Suicide in Children and Teens

No. 10; Updated October 2017

Suicides among young people continue to be a serious problem. Suicide is the second leading cause of death for children, adolescents, and young adults age 5-to-24-year-olds.

The majority of children and adolescents who attempt suicide have a significant mental health disorder, usually depression.

Among younger children, suicide attempts are often impulsive. They may be associated with feelings of sadness, confusion, anger, or problems with attention and hyperactivity.

Among teenagers, suicide attempts may be associated with feelings of stress, self-doubt, pressure to succeed, financial uncertainty, disappointment, and loss. For some teens, suicide may appear to be a solution to their problems.

Depression and suicidal feelings are treatable mental disorders. The child or adolescent needs to have his or her illness recognized and diagnosed, and appropriately treated with a comprehensive treatment plan.

Thoughts about suicide and suicide attempts are often associated with depression. In addition to depression, other risk factors include:

  • family history of suicide attempts
  • exposure to violence
  • impulsivity
  • aggressive or disruptive behavior
  • access to firearms
  • bullying
  • feelings of hopelessness or helplessness
  • acute loss or rejection

Children and adolescents thinking about suicide may make openly suicidal statements or comments such as, "I wish I was dead," or "I won't be a problem for you much longer." Other warning signs associated with suicide can include:

  • changes in eating or sleeping habits
  • frequent or pervasive sadness
  • withdrawal from friends, family, and regular activities
  • frequent complaints about physical symptoms often related to emotions, such as stomachaches, headaches, fatigue, etc.
  • decline in the quality of schoolwork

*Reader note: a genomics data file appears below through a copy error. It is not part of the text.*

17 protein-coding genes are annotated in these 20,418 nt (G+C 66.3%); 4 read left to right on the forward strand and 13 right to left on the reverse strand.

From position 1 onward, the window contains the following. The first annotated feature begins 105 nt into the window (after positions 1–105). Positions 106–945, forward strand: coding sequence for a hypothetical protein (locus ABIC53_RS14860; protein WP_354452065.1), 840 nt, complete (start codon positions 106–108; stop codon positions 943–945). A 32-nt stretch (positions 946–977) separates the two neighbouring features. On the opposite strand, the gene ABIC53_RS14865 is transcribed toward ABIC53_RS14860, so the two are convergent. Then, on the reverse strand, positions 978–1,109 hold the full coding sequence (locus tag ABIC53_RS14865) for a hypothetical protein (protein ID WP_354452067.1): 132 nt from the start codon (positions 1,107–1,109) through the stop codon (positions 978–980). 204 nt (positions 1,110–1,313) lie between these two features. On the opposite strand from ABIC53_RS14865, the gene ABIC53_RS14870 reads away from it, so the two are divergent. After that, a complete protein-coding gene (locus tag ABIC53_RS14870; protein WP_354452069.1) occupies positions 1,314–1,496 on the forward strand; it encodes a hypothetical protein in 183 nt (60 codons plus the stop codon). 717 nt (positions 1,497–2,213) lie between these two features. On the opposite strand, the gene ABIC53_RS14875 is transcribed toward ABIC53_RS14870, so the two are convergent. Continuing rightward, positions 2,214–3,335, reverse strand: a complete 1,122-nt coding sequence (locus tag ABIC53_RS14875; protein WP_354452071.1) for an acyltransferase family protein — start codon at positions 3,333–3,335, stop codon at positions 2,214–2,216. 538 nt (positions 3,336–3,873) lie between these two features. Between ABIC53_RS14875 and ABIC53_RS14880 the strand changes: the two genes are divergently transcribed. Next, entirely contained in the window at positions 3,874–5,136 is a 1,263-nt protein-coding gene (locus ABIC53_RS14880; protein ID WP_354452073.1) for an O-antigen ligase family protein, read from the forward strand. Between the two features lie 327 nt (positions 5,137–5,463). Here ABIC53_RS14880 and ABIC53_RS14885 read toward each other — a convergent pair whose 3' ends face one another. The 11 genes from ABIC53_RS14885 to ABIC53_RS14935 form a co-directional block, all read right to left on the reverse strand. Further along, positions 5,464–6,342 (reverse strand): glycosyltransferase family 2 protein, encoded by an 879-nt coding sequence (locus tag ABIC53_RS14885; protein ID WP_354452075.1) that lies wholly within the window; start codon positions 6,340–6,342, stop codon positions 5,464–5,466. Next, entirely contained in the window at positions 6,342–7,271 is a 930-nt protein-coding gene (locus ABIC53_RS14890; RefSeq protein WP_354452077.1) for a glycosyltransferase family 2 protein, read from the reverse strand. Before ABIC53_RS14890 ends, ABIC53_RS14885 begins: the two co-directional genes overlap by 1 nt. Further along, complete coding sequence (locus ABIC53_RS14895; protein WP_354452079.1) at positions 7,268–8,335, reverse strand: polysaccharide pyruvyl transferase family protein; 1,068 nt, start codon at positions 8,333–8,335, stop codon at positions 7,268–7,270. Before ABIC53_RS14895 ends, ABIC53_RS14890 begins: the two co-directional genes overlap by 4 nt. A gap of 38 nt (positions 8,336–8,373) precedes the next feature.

• preoccupation with death and dying

Young people who are thinking about suicide may also stop planning for or talking about the future. They may begin to give away important possessions.

People often feel uncomfortable talking about suicide. However, asking your child or adolescent whether he or she is depressed or thinking about suicide can be helpful. Specific examples of such questions include:

  • Are you feeling sad or depressed?
  • Are you thinking about hurting or killing yourself?
  • Have you ever thought about hurting or killing yourself?

Rather than putting thoughts in your child's head, these questions can provide assurance that somebody cares and will give your child the chance to talk about problems.

Parents, teachers, and friends should always err on the side of caution and safety. Any child or adolescent with suicidal thoughts or plans should be evaluated immediately by a trained and qualified mental health professional.

See also: Your Child (1998 Harper Collins) / Your Adolescent (1999 Harper Collins)

Order Your Child from Harper Collins
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The American Academy of Child and Adolescent Psychiatry (AACAP) represents over 8,700 child and adolescent psychiatrists who are physicians with at least five years of additional training beyond medical school in general (adult) and child and adolescent psychiatry.

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